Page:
Tribute

Ingmar Bergman centenary: Revisiting the cruel beauty of ‘The Virgin Spring’

A movie of indelible images and a masterful performance by Max von Sydow.

 “Proud Karin dons her silken robe.
A work of fifteen maidens sewed.
Proud Karin dons her petticoat fine
Richly embroidered  with golden twine.
Proud Karin dons her blue cloak bright
She rides to church now it is light.”

Birgitta Pettersson plays “proud Karin” with a rare blend of wide-eyed innocence and coy seductiveness in Ingmar Bergman’s The Virgin Spring. The 1960 film was adapted for the screen by Ulla Isaksson from a thirteenth-century Swedish ballad, Töres dotter i Vänge (“Töre’s Daughter in Vänge”). Cinematographer Sven Nykvist uses high contrast lighting for interior sets designed by PA Lundgren and then captures the radiance of the golden girl on horseback as she rides through pastoral landscapes nestling under a Dalarnas summer sky. Nobody ever needs to see this in colour.

In the ballad, Karin is the hapless, helpless victim of a savage rape. Following the mutilation of her body, a pure spring bursts out from beneath her as proof of her innocence. Scrambling away from the scene of crime, Karin’s rapists – three young goatherds – find their way, by coincidence, to Karin’s home. They are offered hospitality by Karin’s parents and the goatherds attempt to sell them Karin’s robes and shoes. Karin’s enraged father kills them and instantly regrets his act.

“How can I this deed atone?
O God, I’ll build a church of stone.”

Why does the much-loved and very spoilt Karin travel unescorted? It is the question one could also ask the mother of Red Riding Hood, but the larger picture is the point. The ballad ends simply and abruptly with the themes of guilt and revenge merging in Töre’s act of atonement.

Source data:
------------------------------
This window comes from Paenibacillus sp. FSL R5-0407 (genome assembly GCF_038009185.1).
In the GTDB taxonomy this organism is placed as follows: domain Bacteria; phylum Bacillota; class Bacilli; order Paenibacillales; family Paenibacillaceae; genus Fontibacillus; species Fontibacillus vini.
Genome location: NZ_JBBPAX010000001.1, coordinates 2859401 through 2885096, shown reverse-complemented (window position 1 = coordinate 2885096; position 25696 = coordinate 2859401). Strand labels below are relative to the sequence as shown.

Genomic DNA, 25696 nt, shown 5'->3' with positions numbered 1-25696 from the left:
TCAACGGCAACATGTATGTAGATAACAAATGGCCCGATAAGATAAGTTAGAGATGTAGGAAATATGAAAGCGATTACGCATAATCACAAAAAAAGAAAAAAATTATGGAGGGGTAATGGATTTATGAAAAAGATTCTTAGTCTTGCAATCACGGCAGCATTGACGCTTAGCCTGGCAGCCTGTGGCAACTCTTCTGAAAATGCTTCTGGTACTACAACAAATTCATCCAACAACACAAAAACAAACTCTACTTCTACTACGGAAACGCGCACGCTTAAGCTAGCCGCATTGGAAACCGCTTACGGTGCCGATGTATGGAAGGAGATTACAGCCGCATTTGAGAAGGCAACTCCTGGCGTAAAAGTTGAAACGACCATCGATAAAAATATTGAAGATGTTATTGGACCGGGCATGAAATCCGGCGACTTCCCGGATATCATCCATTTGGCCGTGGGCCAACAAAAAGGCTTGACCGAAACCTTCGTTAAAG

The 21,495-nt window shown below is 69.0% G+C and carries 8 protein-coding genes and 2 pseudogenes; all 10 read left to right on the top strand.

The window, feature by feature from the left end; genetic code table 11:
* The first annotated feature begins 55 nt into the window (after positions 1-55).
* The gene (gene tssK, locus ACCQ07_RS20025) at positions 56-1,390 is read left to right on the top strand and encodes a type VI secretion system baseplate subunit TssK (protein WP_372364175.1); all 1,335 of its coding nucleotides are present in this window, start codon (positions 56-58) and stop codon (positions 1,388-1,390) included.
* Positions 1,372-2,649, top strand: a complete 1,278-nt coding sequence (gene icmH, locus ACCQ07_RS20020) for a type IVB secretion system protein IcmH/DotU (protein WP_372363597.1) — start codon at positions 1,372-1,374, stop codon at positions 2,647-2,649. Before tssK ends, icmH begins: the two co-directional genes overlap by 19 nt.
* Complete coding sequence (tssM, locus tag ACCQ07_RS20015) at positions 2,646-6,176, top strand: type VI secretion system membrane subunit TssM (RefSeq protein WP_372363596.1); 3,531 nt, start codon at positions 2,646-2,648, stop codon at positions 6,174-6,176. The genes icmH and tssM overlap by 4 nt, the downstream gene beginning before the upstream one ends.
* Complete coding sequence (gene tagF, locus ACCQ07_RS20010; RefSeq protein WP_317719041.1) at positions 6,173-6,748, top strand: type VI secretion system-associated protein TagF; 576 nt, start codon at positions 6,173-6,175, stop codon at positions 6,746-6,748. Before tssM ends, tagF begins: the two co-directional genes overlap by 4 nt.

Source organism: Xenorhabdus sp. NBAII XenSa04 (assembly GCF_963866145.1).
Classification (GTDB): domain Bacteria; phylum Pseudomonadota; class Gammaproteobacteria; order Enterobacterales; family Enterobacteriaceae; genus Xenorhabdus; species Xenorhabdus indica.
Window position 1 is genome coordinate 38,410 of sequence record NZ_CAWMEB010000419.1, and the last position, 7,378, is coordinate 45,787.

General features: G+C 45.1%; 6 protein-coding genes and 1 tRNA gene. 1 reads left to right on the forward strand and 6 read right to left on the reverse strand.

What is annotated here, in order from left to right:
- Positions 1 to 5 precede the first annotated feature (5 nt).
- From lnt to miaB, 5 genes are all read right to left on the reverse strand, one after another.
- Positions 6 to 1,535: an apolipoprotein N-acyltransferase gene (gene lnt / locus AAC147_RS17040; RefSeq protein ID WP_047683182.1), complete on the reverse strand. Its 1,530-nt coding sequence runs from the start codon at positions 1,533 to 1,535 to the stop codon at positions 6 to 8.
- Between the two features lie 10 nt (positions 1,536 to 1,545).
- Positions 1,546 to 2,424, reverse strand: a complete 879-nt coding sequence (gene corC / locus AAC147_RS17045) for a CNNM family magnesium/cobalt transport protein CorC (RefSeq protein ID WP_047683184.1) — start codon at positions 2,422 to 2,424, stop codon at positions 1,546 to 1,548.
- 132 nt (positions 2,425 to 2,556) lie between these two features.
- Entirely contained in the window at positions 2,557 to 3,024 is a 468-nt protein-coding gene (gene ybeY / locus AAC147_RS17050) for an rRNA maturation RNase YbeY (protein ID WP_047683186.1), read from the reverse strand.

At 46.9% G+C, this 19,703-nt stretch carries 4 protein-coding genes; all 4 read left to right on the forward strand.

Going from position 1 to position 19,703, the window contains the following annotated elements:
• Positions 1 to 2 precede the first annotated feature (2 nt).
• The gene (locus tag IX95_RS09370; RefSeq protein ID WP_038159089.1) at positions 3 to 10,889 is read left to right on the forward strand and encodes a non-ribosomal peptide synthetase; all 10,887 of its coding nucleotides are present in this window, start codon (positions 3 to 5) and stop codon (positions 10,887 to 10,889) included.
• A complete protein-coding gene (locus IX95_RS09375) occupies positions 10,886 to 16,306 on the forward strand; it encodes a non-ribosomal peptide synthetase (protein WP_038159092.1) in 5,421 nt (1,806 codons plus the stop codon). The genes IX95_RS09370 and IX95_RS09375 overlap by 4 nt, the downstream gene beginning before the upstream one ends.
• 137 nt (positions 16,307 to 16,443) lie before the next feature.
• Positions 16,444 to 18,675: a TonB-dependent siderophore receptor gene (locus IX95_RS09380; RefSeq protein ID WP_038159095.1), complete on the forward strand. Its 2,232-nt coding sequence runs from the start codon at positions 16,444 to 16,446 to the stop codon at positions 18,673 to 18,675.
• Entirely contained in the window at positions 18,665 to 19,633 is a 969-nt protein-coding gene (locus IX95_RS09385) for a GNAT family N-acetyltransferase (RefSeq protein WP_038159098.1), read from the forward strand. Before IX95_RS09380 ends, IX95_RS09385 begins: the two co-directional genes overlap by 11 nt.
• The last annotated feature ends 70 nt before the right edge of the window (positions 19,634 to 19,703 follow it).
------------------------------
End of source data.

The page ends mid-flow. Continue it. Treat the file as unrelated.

Play
The Virgin Spring (1960).

In Bergman’s film, characters are added and fleshed out. Revenge and guilt are a layered and shared affair. Ingeri, a jealous and sullen stepsister, is played by an intense Gunnel Lindblom. Pregnant with an unexplained, illegitimate child, Ingeri is a malicious foreboding presence who ultimately holds herself guilty for wishing and then watching the worst on Karin. Töre’s wife, Märeta (Birgitta Valberg) holds herself guilty for her daughter’s fate too. While Karin is virginal and childish, her flirtations with the goatherds do not give her the role of her completely naive counterpart in the ballad.

There is another significant departure from the ballad: the youngest of the three goatherds is not even a teenager and not guilty of participating in the rape. Yet, Töre (the superb Max von Sydow, whose face could well have been sculpted by Michaelangelo) in his vengeance does not spare the child.

In a letter Bergman wrote explaining his directorial decisions (included in the Criterion Collection DVD), he pointed out the importance of contrasting the actions of the herdsmen with those of the father: “I should like to point out that the rape sequence, in its mercilessness and detailed objectivity, corresponds to Master Töre’s administering of justice to the two malefactors, as well asand this is of primary importance – to his bestial murder of the little boy. We must, in our very bowels and apart from the aesthetic judgment, take part in the two herdsmen’s crime, but we must also, in despair, witness the father’s evil deed.”

Play
The Virgin Spring (1960).

The controversy that eddies around The Virgin Spring chiefly concerns its anachronisms and confused symbols of paganism and Christianity. Critics also comment on the speech and actions of the characters being more for stage than screen and the camerawork being used to report rather than interpret. Symbols such as the crow, the toad, references to Odin (the devil) and other suggestions of primal nature seem to bog down the story. The conclusion of the film still remains a moot point. While The Virgin Spring is overwhelming even a Bergmanomaniac on second viewing would find it hard to refute Stephen F Jencks’s claim that it is “a brilliant failure.”